In partnership with: Utah Division of State Parks and Recreation, The Friends of the Utah Avalanche Center, Utah Department of Emergency Services and Homeland Security and
“keeping you on top”
March 29, 2008 7:30 am
Good morning, this is
There is a cold front on our doorstep, and the southwesterly winds have been gusting into the 40’s and 50’s overnight, with many stations having average speeds of 20 to 30 mph. Temperatures stayed warm overnight – and are currently in the mid to upper 20’s, with some of the lower elevation still in the 30’s. The little bit of new snow from Thursday improved conditions more than one would expect, especially out of the high traffic areas where it fell on a smoother old snow surface, and today’s new snow should freshen up the riding and snowshoeing conditions once again.
Snow and Avalanche Discussion:
The combination of new snow and gusty southwesterly and westerly winds will be creating the main avalanche concern for today – sensitive new wind drifts that could crack out and slide under the weight of a person on slopes steeper than about 35 degrees. These drifts will average 6 to 12 inches deep, and will be most widespread on slopes above about 8,000’ with an easterly component. Watch out for drifts along the high ridgelines and also around mid-slope terrain features such as gully walls, breakovers and subridges. It may also be possible to trigger some sluffs within the new snow on continuously steep slopes.
There are a few more isolate avalanche concerns to be on the lookout for. If you’re getting into upper elevation, northerly terrain, there is the slight possibility of triggering a deeper slide on an upper layer of faceted snow. Here is to link to a slide triggered with a collapse on Thursday. Also, the recent warm weather has some of those big old cornices creaking and cracking – a few have yawning cracks behind them that could swallow you whole, now hidden beneath the new snow. And finally, mostly cloudy skies and cooler temperatures should keep heating to a minimum today, but if the snow surface turns into damp, snowball snow where you are, sluffs will become easy to trigger on steep slopes.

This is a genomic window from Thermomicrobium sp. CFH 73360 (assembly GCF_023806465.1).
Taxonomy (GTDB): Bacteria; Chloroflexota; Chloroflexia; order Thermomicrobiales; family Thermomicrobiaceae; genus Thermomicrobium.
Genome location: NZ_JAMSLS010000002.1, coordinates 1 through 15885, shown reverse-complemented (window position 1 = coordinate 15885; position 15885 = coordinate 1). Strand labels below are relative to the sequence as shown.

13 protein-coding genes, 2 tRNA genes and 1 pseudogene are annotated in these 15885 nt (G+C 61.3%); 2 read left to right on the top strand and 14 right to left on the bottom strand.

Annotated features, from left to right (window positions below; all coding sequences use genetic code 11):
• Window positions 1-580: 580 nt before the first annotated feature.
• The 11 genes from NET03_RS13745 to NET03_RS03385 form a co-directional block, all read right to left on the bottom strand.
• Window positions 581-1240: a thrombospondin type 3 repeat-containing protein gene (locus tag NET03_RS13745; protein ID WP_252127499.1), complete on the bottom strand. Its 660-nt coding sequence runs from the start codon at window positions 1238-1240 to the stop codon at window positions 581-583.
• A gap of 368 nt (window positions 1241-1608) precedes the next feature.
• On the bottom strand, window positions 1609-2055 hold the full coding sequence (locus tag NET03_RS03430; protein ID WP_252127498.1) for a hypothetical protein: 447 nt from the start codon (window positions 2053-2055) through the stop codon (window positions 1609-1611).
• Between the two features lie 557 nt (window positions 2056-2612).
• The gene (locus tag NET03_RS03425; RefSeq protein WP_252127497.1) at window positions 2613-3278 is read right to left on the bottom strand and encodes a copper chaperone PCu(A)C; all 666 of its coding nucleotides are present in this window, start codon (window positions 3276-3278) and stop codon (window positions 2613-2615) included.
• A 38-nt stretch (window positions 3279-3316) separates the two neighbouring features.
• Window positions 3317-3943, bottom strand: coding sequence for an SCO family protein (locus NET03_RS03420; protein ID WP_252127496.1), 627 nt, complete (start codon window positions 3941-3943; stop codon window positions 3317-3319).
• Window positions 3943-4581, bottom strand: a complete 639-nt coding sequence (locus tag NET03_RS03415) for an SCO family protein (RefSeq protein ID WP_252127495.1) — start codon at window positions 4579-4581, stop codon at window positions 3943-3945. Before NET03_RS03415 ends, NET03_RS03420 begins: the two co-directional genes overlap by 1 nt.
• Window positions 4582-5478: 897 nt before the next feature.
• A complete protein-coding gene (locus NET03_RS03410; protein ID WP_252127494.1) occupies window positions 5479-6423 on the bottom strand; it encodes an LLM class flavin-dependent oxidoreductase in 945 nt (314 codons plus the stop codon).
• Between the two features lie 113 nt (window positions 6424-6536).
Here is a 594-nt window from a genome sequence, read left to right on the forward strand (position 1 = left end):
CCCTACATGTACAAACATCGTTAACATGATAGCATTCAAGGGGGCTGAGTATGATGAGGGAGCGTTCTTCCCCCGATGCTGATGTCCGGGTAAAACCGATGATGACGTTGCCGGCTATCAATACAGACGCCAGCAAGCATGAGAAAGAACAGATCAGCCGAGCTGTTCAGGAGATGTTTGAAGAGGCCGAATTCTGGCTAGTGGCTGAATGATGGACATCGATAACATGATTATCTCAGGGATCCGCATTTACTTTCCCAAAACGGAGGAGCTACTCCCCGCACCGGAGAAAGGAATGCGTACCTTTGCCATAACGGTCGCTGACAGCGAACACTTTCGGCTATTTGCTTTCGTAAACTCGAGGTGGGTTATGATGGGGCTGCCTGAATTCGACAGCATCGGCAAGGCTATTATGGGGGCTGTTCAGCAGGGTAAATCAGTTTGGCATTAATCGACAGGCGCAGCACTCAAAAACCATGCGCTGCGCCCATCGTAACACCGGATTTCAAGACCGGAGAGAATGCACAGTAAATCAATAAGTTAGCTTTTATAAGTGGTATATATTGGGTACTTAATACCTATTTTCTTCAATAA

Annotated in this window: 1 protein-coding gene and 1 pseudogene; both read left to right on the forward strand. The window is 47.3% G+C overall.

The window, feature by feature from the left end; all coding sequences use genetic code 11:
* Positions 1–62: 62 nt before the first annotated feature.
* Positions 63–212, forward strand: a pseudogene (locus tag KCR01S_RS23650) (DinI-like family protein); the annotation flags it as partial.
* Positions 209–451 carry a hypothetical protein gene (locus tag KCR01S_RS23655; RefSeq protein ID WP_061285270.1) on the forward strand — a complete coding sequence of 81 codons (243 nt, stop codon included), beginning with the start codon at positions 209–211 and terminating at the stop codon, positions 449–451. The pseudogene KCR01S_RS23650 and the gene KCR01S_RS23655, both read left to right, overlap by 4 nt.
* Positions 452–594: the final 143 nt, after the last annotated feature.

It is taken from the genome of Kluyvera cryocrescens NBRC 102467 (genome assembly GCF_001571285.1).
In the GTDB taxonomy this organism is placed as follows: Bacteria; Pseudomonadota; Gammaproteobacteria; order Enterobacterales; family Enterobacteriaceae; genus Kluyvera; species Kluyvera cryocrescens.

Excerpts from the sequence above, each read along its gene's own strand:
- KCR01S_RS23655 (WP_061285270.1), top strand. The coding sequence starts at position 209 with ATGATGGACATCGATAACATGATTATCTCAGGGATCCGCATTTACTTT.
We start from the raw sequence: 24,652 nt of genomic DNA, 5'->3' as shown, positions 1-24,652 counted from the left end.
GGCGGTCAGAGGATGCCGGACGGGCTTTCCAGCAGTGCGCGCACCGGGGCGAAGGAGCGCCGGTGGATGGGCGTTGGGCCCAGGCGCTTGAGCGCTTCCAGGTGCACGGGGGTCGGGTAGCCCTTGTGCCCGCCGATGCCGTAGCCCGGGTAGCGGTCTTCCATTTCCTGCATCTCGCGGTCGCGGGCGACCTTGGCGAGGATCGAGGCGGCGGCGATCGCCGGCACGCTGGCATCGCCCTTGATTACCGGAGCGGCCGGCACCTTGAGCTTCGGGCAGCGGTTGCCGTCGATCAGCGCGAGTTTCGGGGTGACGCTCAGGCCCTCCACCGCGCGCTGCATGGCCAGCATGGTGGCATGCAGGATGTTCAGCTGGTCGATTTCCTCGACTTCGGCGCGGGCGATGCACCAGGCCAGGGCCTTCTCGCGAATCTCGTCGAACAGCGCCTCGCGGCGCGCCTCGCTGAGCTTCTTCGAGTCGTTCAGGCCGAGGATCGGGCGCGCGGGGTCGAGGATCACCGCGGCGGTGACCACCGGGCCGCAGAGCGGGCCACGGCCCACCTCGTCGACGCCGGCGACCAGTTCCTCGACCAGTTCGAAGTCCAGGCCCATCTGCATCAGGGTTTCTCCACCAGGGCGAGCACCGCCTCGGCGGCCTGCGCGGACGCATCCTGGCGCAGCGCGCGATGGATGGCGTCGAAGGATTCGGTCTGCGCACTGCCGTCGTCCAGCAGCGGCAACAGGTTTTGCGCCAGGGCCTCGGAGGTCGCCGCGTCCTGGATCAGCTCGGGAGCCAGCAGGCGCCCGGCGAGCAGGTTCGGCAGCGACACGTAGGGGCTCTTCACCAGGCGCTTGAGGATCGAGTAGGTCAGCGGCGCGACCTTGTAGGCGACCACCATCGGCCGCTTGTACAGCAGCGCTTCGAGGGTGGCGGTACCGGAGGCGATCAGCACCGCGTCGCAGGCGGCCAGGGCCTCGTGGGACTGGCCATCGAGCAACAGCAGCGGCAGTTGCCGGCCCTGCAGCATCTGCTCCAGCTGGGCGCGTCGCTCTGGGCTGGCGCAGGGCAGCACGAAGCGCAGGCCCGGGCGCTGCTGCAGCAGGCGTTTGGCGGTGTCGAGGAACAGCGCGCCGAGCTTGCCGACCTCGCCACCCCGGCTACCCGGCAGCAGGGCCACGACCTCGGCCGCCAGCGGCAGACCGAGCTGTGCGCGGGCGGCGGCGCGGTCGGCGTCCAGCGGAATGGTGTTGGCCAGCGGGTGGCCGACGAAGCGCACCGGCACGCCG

Bottom Line for the
The avalanche danger is MODERATE on wind drifted slopes steeper than about 35 degrees, with drifts most widespread on north through southeasterly facing slopes at mid and upper elevations. Out of the wind drifted terrain, a there is a mostly LOW avalanche danger. If the clouds thin or the sun comes out where you are or you’re in lower elevation terrain that received rain this morning, there will be a MODERATE danger of wet sluffs on steep slopes.
A weak cold front will
push into northern
The Wasatch Powderbird Guides did get out yesterday for a few runs. If they can fly today, they’ll try for Mineral,
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The information in this advisory is from the U.S. Forest Service, which is solely responsible for its content. This advisory describes general avalanche conditions and local variations always occur.